And here's what the bump map looks like for that (this is the original Maxis bump map for this mesh). As you can see, it's a low-contrast greyscale, with lighter areas where the texture should appear higher or "bumped out" and darker areas where the texture should appear lower or "bumped in."


No Bump Mapping: The non-bumped version has a completely neutral bump map - i.e. none whatsoever, and so it doesn't have that 3D effect around the edges and the wrinkles. However, it has a good texture anyway in those areas, so it's still okay like that.

Here's what its bump map looks like. As you can see, it's a completely solid bucket fill of 50% grey (RGB 128.128.128) which creates neutral/no bump mapping whatsoever.


Bad Bump Mapping:

Just as important as knowing what good bump maps look like, you need to know what not to do!


Over-Contrasted Bump Mapping: The shirt on the left uses the same base bump map texture as the properly-bumped outfit done above, but the bump map has way too much contrast. This results in an over-bumped effect - the 3D effect from the bump maps looks patchy and pebbly, and makes the shirt look worse than if it had no bump map at all.

Here's its texture... compare it to the proper bump map texture shown above: same basic pattern of lights and darks, but here, there's a much bigger difference between the light and dark areas, so it creates a much more dramatic bumpy effect - too dramatic.


Desaturated Bump Mapping: The shirt on the right in the above examples shows what many beginners do when they start creating bump maps... they get their texture all finished, they copy it over to the bump map texture, and then just desaturate it, making a greyscale version of their texture, and save it just like that... and you can see that on most of the shirt, that's fine, and you do still get the 3D effect around the edges of the neckline... but where the glitter heart is on the original, well, that's just all wrong: you end up with a bumpy mess there, when in a real shirt with a logo or image on it like that, it generally wouldn't have any 3D effect in that area at all. If it did have any 3D effect via bump map, the whole heart would be ever so slightly raised from the shirt texture to give the appearance of a decal or patch - so you would just have the whole heart area -very- slightly lighter than the rest of the shirt in that area, a bucket filled heart, if at all.

For band pictures, text, prints in fabric, etc., you would not have any difference in the bump map in those areas as they would not truly be raised off the surface of the shirt, but printed on.

Here's that bump map... as you can see it's just a straight copy of the texture, in greyscale... which would probably work okay for this shirt if there were no heart, but because of the heart, it makes the bump map look very wrong. The dark edge around it makes it appear there's a "trench" around the whole thing, and where the glitter is light, it looks higher than the areas where the glitter is darker, creating a bumpy mess which just looks plain bad.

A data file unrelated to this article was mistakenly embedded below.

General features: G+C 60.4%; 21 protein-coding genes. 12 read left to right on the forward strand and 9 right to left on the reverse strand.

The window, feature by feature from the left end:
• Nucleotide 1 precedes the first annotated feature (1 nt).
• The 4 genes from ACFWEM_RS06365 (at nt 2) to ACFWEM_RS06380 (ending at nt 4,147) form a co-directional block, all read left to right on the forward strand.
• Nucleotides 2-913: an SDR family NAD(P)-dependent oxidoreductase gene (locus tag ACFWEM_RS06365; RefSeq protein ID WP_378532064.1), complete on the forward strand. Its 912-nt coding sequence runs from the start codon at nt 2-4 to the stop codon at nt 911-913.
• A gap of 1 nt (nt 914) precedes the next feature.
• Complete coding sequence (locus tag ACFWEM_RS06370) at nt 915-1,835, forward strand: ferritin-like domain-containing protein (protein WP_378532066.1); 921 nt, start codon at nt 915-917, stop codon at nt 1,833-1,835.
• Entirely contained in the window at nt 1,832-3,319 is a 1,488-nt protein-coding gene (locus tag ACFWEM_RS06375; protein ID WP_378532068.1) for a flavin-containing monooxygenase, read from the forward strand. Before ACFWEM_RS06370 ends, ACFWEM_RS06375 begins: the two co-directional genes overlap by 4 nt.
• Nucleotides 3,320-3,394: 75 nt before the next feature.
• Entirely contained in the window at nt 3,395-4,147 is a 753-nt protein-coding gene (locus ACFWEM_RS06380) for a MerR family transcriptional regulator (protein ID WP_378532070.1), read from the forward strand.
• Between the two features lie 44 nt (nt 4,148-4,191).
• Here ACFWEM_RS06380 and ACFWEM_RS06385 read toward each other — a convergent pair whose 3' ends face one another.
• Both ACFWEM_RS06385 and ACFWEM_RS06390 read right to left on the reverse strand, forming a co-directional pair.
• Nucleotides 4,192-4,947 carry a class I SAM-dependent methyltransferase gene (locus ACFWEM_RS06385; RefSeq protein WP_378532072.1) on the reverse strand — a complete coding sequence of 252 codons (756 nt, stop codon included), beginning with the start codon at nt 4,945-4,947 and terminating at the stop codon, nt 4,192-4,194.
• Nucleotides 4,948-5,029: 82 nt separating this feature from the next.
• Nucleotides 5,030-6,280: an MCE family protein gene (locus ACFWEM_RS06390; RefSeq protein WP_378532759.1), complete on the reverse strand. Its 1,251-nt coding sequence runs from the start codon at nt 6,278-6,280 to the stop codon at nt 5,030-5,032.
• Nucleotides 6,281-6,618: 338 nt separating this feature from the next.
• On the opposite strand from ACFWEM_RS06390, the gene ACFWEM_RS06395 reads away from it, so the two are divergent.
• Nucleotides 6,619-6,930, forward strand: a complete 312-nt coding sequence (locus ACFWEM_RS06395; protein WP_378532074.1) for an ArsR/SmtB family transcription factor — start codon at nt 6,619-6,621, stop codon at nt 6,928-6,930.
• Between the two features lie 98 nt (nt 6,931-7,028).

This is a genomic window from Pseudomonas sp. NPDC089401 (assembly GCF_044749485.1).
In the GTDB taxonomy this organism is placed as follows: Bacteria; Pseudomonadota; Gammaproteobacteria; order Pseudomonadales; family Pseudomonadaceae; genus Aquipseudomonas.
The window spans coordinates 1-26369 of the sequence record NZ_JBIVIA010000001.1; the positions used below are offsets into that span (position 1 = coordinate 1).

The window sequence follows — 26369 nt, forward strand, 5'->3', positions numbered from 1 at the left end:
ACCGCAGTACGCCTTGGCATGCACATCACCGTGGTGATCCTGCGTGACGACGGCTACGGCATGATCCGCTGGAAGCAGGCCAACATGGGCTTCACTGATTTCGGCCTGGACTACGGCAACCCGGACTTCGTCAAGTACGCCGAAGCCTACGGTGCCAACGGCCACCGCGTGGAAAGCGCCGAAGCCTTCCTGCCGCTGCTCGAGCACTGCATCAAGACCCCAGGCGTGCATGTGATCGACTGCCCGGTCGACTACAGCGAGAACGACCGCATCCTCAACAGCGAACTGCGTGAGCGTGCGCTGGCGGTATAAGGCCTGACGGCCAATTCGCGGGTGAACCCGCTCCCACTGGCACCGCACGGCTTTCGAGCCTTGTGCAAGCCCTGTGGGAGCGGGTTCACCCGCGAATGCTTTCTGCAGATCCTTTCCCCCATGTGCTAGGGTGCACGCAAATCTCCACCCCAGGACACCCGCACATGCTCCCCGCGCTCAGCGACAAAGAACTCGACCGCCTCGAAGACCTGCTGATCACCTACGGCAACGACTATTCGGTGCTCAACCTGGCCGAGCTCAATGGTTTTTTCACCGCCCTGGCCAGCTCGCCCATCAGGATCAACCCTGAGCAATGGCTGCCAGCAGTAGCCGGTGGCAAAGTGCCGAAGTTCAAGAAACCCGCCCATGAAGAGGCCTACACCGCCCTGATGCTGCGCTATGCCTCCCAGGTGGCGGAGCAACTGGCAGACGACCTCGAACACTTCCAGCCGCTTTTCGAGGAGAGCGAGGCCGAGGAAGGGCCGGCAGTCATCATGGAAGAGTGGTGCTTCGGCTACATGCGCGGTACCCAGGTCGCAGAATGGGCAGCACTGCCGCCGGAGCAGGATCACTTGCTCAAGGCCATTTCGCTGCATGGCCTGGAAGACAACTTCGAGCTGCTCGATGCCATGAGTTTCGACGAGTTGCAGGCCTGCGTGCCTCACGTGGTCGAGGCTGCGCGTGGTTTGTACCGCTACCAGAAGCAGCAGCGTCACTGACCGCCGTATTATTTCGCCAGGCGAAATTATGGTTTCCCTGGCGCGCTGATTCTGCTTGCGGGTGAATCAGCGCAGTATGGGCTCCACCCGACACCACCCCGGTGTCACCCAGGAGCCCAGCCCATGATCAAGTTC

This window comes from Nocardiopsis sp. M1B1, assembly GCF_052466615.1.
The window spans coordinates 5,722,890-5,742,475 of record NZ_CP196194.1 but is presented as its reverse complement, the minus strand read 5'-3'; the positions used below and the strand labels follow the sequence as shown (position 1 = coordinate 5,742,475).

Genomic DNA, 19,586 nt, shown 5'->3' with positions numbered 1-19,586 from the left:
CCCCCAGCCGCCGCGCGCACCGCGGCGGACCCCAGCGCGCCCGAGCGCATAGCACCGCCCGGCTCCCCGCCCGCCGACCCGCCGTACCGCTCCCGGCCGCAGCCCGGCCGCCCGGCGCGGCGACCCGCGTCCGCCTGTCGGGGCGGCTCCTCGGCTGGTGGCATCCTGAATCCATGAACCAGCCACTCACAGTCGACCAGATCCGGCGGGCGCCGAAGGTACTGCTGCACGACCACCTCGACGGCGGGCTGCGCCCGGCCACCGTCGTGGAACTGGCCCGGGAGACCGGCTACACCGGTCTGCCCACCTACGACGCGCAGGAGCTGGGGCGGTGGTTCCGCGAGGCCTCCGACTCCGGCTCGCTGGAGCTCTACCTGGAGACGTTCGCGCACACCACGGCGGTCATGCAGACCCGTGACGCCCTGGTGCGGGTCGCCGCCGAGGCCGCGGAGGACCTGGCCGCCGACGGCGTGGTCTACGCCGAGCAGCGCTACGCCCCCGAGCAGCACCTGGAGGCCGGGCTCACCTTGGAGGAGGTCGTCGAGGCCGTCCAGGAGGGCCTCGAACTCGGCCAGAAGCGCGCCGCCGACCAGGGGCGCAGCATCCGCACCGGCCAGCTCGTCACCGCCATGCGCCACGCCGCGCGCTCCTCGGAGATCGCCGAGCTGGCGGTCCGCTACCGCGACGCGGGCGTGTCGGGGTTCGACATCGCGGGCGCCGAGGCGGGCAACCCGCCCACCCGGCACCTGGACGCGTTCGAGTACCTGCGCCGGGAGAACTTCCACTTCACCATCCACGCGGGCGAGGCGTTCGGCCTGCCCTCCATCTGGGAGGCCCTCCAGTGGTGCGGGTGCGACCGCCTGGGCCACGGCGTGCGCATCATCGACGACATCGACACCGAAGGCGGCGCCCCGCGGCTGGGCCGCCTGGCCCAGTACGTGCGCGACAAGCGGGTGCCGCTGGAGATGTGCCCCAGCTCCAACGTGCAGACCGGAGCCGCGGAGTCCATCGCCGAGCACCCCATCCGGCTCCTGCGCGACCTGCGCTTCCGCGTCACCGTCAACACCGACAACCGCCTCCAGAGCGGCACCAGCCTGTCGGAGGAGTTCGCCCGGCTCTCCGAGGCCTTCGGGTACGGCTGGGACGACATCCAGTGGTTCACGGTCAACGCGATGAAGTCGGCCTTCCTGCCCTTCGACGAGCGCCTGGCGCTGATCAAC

So how do I make a good bump map for a new texture?

If you're made a completely new texture (you're not modifying a Maxis or custom one) and you want to make a new bump map to match... The very first thing you need to do is THINK about it!

Put your brain to work examining your texture. Look at things like pockets, buttons, zippers, seams, wrinkles, pleats, belt buckles, ties, overlapping edges of fabric, etc... Anything that his higher or on top of things should be lighter on your bump map, and anything that's lower or underneath other things should be darker.

You really don't have to get fancy: your bump map doesn't need as much detail as your texture, and you can basically make it a 50% grey (again, RGB 128.128.128) bucket fill with a few areas of light and dark for the things you want to have bumped up or down.

You can always copy your texture to your stdMatNormalMapTextureName.bmp file and basically trace over it, selecting areas that need detail on the bump map and adding their light or dark colour to new layers, then backing the whole thing in 50% grey for the neutral areas.

You may be able to combine the (usually wrong) technique of desaturating your texture with that tracing technique, depending on what your texture looks like... Make a copy of your texture, desaturate it, and then lower the contrast until it's a bit "fuzzy" looking - it shouldn't be as clear and crisp as it was originally. Then, in any areas that would be made wrong in bump mapping (like, say, an area that has a plaid fabric print), you can select those using your graphics editor's polygon select tool and simply bucket fill them with 50% grey.

Remember, though - a good bump map can't make up for a bad texture, and many people cannot view bump maps anyway - so your outfit should look good, with proper shading and highlighting, without bump maps... the bump mapping should add to the effect created by your texturing, not rely on bump mapping where your texture falls short.